Following the encampment evictions in January, the groups began to meet and collaborate more frequently. Ultimately, they decided to organize themselves into a collective called the Philadelphia Housing Action to protest the city's handling of housing allocation, and pressure the city and PHA to rethink their response to the housing crisis. This led to the parkway protest—an encampment was set up at Benjamin Franklin Parkway to protest and draw attention to the issues of homelessness and the housing crisis in Philadelphia. This eventually prompted the recent deal with the city, after months of occupation by hundreds of homeless residents, and organized protest actions.

Hood notes that the agreement between protesters and the city does not skip over existing housing waiting lists by giving homes to people from the encampment protests. The homes under consideration that will become part of the public land trust are properties that would have been allocated to private buyers.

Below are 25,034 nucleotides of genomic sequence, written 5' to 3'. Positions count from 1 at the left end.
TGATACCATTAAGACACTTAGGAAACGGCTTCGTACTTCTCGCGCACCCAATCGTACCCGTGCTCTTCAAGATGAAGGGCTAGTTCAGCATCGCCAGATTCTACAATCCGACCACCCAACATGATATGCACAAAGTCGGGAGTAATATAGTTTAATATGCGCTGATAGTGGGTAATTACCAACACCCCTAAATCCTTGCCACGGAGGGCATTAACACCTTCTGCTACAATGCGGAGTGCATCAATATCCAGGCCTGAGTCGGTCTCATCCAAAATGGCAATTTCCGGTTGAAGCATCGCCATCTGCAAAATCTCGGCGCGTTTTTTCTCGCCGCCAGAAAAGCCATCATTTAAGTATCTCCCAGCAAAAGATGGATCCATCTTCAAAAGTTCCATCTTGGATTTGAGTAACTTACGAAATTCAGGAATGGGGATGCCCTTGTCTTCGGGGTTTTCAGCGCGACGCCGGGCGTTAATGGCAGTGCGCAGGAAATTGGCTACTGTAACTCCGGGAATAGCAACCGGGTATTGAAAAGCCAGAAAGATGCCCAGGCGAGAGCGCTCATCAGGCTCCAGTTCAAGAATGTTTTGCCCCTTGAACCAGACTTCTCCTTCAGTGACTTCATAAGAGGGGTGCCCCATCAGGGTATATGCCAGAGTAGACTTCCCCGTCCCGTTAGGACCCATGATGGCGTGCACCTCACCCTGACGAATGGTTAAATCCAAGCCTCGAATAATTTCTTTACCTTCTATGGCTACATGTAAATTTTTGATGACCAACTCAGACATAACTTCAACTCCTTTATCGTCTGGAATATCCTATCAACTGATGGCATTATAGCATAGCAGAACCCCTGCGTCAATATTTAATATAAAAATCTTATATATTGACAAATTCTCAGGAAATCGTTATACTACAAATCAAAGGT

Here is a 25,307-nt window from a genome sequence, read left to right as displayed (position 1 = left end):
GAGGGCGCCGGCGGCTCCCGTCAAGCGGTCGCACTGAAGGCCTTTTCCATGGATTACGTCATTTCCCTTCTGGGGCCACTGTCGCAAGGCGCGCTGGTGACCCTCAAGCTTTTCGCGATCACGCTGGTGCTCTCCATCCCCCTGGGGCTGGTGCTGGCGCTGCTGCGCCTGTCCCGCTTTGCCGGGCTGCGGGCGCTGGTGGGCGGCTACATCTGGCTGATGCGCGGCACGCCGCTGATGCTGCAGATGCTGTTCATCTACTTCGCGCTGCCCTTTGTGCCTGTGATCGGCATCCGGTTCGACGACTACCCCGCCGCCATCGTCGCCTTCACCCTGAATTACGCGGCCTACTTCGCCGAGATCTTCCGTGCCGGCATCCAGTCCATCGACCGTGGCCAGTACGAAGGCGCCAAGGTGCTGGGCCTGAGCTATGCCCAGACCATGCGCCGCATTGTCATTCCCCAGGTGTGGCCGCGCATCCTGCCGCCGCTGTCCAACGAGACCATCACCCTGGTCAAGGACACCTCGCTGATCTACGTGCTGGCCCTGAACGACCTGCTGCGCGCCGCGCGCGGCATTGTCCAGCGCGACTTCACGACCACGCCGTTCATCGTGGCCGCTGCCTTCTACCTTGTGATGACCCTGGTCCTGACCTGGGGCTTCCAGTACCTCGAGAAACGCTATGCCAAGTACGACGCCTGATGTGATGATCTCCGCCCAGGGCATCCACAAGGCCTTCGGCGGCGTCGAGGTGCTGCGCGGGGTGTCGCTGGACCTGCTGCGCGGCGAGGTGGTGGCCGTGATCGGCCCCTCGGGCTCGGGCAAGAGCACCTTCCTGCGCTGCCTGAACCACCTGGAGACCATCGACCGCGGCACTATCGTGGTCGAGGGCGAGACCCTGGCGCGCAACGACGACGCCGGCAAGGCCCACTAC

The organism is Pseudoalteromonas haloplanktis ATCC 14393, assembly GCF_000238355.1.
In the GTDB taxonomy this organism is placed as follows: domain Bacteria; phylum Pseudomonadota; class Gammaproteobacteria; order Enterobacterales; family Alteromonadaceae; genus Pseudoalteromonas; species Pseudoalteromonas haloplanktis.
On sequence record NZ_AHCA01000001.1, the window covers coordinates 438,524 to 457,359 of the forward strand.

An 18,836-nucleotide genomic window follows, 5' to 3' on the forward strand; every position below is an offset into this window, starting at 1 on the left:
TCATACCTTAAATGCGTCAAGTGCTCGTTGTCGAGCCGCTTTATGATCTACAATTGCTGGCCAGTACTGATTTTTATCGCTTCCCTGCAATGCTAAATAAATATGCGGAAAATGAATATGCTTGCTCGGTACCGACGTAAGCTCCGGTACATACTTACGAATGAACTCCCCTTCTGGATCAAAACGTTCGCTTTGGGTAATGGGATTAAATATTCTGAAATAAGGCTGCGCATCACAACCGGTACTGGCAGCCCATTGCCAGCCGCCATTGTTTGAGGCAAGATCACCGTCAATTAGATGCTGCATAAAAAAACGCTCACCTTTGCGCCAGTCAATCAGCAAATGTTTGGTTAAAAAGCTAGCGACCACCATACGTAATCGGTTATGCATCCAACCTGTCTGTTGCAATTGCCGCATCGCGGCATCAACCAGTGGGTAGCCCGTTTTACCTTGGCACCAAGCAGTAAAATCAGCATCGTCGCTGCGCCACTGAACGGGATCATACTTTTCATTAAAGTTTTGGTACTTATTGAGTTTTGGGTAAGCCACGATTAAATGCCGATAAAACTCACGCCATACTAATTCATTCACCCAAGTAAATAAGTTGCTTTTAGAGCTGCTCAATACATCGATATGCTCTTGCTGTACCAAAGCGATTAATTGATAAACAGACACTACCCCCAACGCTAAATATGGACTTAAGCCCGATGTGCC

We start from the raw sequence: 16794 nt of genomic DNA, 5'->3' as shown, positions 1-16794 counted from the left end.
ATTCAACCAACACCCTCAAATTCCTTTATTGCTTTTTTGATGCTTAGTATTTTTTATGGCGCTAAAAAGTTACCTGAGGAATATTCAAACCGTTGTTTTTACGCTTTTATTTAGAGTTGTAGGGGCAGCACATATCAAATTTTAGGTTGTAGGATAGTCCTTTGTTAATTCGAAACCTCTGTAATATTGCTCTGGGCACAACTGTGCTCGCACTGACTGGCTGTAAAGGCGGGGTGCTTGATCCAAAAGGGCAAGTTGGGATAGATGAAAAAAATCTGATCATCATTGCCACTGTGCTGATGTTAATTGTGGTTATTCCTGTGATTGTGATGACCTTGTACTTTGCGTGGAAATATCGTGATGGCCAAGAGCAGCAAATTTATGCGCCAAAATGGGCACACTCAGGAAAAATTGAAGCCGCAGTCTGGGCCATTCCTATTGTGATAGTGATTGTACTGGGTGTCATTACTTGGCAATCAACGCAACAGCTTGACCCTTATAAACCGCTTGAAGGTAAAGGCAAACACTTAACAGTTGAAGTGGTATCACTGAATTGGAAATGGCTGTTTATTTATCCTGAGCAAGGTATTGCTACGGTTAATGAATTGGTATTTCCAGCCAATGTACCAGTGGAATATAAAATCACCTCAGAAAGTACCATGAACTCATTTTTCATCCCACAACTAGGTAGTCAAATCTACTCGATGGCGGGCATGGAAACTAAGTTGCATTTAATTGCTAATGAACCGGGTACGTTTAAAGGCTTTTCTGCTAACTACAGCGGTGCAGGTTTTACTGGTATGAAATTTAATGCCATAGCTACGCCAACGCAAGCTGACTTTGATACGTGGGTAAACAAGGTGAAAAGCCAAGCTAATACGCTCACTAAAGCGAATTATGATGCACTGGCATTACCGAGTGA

"The houses that we were putting people in and demanding that [PHA] give us would not have housed a family on the waiting list; they would have been sold to a developer and been a part of the process of gentrifying our neighborhood," Hood says.

Hood notes that across the country, there are resistance movements forming around housing and land allocation, and says it's up to every person to advocate for affordable housing options.

"It's really everybody's duty," Hood says. "People need to preserve affordable housing and low-income housing. We have to try to find innovative uses for the land. We have to acquire land and homes and build things that are more community-based and not reliant on the administration, or on government funding or [other such] things. I would like to see a national coalition form, to demand [allocation of] land from the government, to be able to preserve affordability, and the culture and values of the neighborhoods."

April M. Short is an editor, journalist and documentary editor and producer. She is a writing fellow at Local Peace Economy, a project of the Independent Media Institute. Previously, she served as a managing editor at AlterNet as well as an award-winning senior staff writer for Santa Cruz, California's weekly newspaper. Her work has been published with the San Francisco Chronicle, In These Times, Salon and many others.

This article was produced by Local Peace Economy, a project of the Independent Media Institute.